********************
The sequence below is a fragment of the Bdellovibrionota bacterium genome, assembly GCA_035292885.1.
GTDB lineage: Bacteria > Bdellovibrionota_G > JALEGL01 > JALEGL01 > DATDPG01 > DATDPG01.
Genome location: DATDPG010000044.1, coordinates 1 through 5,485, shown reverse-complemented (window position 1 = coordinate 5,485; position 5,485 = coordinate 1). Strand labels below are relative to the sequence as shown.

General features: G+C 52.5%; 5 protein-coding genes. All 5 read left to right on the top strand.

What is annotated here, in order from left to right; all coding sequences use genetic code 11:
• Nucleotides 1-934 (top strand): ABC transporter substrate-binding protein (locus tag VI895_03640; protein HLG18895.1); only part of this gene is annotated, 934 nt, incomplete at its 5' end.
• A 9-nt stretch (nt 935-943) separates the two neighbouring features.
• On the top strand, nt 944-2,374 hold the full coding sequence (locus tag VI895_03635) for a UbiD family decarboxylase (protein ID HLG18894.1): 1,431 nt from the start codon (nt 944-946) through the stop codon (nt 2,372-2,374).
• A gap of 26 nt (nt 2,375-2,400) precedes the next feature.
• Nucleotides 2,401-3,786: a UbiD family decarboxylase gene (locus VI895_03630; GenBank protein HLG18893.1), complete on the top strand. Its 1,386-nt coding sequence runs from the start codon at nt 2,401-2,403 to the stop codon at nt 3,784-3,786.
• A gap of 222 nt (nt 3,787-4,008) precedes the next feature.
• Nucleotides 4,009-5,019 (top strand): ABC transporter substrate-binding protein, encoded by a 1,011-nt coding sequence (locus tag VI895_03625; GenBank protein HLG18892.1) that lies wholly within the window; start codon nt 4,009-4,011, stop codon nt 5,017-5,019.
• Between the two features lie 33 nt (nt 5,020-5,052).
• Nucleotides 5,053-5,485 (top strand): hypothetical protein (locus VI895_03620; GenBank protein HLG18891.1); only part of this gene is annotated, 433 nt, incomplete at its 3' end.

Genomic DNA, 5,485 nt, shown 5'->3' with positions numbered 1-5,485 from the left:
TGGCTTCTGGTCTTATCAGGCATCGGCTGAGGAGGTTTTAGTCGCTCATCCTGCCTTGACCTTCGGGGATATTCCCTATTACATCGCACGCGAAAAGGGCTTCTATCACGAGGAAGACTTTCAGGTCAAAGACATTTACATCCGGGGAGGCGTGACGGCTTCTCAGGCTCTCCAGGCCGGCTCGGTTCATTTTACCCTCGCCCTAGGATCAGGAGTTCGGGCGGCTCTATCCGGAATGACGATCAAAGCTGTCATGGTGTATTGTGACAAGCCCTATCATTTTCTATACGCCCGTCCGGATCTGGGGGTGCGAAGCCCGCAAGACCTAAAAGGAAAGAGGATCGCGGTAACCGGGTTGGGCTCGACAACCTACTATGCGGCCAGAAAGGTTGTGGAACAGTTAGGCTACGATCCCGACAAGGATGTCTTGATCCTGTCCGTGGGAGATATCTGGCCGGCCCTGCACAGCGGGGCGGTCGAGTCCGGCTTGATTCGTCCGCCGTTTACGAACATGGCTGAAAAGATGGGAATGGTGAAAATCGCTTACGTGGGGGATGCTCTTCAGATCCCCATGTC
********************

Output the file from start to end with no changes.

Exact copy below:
The sequence below is a fragment of the Bdellovibrionota bacterium genome, assembly GCA_035292885.1.
GTDB lineage: Bacteria > Bdellovibrionota_G > JALEGL01 > JALEGL01 > DATDPG01 > DATDPG01.
Genome location: DATDPG010000044.1, coordinates 1 through 5,485, shown reverse-complemented (window position 1 = coordinate 5,485; position 5,485 = coordinate 1). Strand labels below are relative to the sequence as shown.

General features: G+C 52.5%; 5 protein-coding genes. All 5 read left to right on the top strand.

What is annotated here, in order from left to right; all coding sequences use genetic code 11:
• Nucleotides 1-934 (top strand): ABC transporter substrate-binding protein (locus tag VI895_03640; protein HLG18895.1); only part of this gene is annotated, 934 nt, incomplete at its 5' end.
• A 9-nt stretch (nt 935-943) separates the two neighbouring features.
• On the top strand, nt 944-2,374 hold the full coding sequence (locus tag VI895_03635) for a UbiD family decarboxylase (protein ID HLG18894.1): 1,431 nt from the start codon (nt 944-946) through the stop codon (nt 2,372-2,374).
• A gap of 26 nt (nt 2,375-2,400) precedes the next feature.
• Nucleotides 2,401-3,786: a UbiD family decarboxylase gene (locus VI895_03630; GenBank protein HLG18893.1), complete on the top strand. Its 1,386-nt coding sequence runs from the start codon at nt 2,401-2,403 to the stop codon at nt 3,784-3,786.
• A gap of 222 nt (nt 3,787-4,008) precedes the next feature.
• Nucleotides 4,009-5,019 (top strand): ABC transporter substrate-binding protein, encoded by a 1,011-nt coding sequence (locus tag VI895_03625; GenBank protein HLG18892.1) that lies wholly within the window; start codon nt 4,009-4,011, stop codon nt 5,017-5,019.
• Between the two features lie 33 nt (nt 5,020-5,052).
• Nucleotides 5,053-5,485 (top strand): hypothetical protein (locus VI895_03620; GenBank protein HLG18891.1); only part of this gene is annotated, 433 nt, incomplete at its 3' end.

Genomic DNA, 5,485 nt, shown 5'->3' with positions numbered 1-5,485 from the left:
TGGCTTCTGGTCTTATCAGGCATCGGCTGAGGAGGTTTTAGTCGCTCATCCTGCCTTGACCTTCGGGGATATTCCCTATTACATCGCACGCGAAAAGGGCTTCTATCACGAGGAAGACTTTCAGGTCAAAGACATTTACATCCGGGGAGGCGTGACGGCTTCTCAGGCTCTCCAGGCCGGCTCGGTTCATTTTACCCTCGCCCTAGGATCAGGAGTTCGGGCGGCTCTATCCGGAATGACGATCAAAGCTGTCATGGTGTATTGTGACAAGCCCTATCATTTTCTATACGCCCGTCCGGATCTGGGGGTGCGAAGCCCGCAAGACCTAAAAGGAAAGAGGATCGCGGTAACCGGGTTGGGCTCGACAACCTACTATGCGGCCAGAAAGGTTGTGGAACAGTTAGGCTACGATCCCGACAAGGATGTCTTGATCCTGTCCGTGGGAGATATCTGGCCGGCCCTGCACAGCGGGGCGGTCGAGTCCGGCTTGATTCGTCCGCCGTTTACGAACATGGCTGAAAAGATGGGAATGGTGAAAATCGCTTACGTGGGGGATGCTCTTCAGATCCCCATGTC